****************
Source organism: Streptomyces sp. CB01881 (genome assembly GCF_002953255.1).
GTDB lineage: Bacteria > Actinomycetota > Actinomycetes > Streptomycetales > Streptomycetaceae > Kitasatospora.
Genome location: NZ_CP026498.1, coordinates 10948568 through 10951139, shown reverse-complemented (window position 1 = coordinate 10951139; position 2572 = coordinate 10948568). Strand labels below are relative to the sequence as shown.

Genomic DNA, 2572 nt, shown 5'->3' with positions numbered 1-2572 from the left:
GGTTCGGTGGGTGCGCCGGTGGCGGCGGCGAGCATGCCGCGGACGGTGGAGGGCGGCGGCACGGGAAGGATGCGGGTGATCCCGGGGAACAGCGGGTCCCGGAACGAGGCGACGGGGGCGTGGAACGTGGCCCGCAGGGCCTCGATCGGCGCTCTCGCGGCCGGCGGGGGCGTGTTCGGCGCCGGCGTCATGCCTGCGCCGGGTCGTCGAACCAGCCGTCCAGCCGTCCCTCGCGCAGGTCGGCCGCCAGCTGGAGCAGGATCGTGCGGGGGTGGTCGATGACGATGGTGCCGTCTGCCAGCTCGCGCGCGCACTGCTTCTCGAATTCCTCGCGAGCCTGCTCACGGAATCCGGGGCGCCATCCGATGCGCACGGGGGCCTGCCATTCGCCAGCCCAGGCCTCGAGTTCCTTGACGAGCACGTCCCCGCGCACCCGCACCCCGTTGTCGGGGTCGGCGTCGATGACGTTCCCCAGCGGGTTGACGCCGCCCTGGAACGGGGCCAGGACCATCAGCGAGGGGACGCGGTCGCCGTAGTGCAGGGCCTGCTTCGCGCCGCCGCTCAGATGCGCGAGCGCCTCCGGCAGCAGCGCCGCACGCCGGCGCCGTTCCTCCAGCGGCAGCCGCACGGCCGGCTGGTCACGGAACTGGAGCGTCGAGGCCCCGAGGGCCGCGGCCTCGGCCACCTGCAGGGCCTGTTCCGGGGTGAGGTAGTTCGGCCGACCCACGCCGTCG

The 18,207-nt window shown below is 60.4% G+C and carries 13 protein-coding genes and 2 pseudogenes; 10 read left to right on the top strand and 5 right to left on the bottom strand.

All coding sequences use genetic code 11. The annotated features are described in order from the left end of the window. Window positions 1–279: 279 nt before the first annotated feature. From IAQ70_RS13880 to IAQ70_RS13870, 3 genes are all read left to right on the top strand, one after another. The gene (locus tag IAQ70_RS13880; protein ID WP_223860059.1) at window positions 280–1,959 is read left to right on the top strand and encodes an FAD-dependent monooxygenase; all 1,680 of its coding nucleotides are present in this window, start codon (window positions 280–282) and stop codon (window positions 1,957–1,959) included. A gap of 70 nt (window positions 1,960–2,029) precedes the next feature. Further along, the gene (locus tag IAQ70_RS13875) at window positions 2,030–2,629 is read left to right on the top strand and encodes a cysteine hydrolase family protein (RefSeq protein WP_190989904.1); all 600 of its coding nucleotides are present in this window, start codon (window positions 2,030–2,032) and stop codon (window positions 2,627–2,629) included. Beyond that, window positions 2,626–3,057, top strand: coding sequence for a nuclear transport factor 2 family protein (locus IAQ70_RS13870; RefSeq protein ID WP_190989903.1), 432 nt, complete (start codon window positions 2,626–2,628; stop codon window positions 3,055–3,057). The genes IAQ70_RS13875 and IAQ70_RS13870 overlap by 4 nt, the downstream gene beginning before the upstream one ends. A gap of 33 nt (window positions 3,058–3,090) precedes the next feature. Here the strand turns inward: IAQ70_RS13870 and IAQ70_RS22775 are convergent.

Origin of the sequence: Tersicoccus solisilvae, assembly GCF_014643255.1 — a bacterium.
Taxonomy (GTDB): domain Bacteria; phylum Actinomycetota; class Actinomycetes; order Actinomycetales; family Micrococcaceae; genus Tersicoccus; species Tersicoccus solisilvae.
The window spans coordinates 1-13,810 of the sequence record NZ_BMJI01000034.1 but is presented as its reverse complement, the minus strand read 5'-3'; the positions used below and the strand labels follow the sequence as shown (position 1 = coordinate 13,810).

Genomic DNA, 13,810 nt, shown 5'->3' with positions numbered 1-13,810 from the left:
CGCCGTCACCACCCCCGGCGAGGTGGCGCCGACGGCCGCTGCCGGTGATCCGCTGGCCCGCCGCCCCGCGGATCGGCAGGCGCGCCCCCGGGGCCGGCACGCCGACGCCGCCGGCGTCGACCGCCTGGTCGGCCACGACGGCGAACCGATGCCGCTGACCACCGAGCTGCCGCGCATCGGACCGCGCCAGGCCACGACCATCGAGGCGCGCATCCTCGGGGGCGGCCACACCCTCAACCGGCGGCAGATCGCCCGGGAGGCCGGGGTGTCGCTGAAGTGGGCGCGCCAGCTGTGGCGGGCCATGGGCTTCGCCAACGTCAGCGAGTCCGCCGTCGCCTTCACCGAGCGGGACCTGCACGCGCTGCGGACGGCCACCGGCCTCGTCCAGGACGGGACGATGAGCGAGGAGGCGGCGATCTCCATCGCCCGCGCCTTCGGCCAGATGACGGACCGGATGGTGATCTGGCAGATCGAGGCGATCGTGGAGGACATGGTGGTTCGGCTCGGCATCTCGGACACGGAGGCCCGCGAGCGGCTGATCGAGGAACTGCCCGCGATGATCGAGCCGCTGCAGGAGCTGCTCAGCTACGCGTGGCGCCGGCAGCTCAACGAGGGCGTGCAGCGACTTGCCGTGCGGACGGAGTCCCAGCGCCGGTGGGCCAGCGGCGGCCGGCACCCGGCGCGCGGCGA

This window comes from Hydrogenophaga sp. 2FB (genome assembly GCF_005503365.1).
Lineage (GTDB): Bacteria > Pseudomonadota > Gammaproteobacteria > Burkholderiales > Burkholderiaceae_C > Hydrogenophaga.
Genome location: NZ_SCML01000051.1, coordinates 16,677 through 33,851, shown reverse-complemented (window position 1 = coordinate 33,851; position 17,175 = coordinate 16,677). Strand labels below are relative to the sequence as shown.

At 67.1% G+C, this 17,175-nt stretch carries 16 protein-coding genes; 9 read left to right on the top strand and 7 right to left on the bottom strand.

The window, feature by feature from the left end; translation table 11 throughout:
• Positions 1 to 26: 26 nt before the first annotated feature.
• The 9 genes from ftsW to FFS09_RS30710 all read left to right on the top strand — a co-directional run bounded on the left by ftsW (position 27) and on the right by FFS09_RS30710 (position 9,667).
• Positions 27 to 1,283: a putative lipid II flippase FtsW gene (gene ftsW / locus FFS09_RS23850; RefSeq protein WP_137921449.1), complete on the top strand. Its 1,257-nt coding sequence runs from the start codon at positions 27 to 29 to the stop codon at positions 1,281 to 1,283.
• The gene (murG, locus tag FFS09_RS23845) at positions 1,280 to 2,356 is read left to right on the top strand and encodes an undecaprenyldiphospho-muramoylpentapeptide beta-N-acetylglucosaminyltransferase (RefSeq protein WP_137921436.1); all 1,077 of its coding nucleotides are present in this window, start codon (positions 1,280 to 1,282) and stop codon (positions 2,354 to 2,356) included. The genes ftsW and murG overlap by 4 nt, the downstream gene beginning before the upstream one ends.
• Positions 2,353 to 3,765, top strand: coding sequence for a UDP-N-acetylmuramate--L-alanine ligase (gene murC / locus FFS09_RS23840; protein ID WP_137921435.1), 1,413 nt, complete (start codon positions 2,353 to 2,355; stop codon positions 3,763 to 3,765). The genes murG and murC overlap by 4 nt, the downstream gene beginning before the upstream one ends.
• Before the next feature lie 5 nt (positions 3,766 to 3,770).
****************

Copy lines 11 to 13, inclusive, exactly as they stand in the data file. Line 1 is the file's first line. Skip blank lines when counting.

Genomic DNA, 13,810 nt, shown 5'->3' with positions numbered 1-13,810 from the left:
CGCCGTCACCACCCCCGGCGAGGTGGCGCCGACGGCCGCTGCCGGTGATCCGCTGGCCCGCCGCCCCGCGGATCGGCAGGCGCGCCCCCGGGGCCGGCACGCCGACGCCGCCGGCGTCGACCGCCTGGTCGGCCACGACGGCGAACCGATGCCGCTGACCACCGAGCTGCCGCGCATCGGACCGCGCCAGGCCACGACCATCGAGGCGCGCATCCTCGGGGGCGGCCACACCCTCAACCGGCGGCAGATCGCCCGGGAGGCCGGGGTGTCGCTGAAGTGGGCGCGCCAGCTGTGGCGGGCCATGGGCTTCGCCAACGTCAGCGAGTCCGCCGTCGCCTTCACCGAGCGGGACCTGCACGCGCTGCGGACGGCCACCGGCCTCGTCCAGGACGGGACGATGAGCGAGGAGGCGGCGATCTCCATCGCCCGCGCCTTCGGCCAGATGACGGACCGGATGGTGATCTGGCAGATCGAGGCGATCGTGGAGGACATGGTGGTTCGGCTCGGCATCTCGGACACGGAGGCCCGCGAGCGGCTGATCGAGGAACTGCCCGCGATGATCGAGCCGCTGCAGGAGCTGCTCAGCTACGCGTGGCGCCGGCAGCTCAACGAGGGCGTGCAGCGACTTGCCGTGCGGACGGAGTCCCAGCGCCGGTGGGCCAGCGGCGGCCGGCACCCGGCGCGCGGCGA

This window comes from Hydrogenophaga sp. 2FB (genome assembly GCF_005503365.1).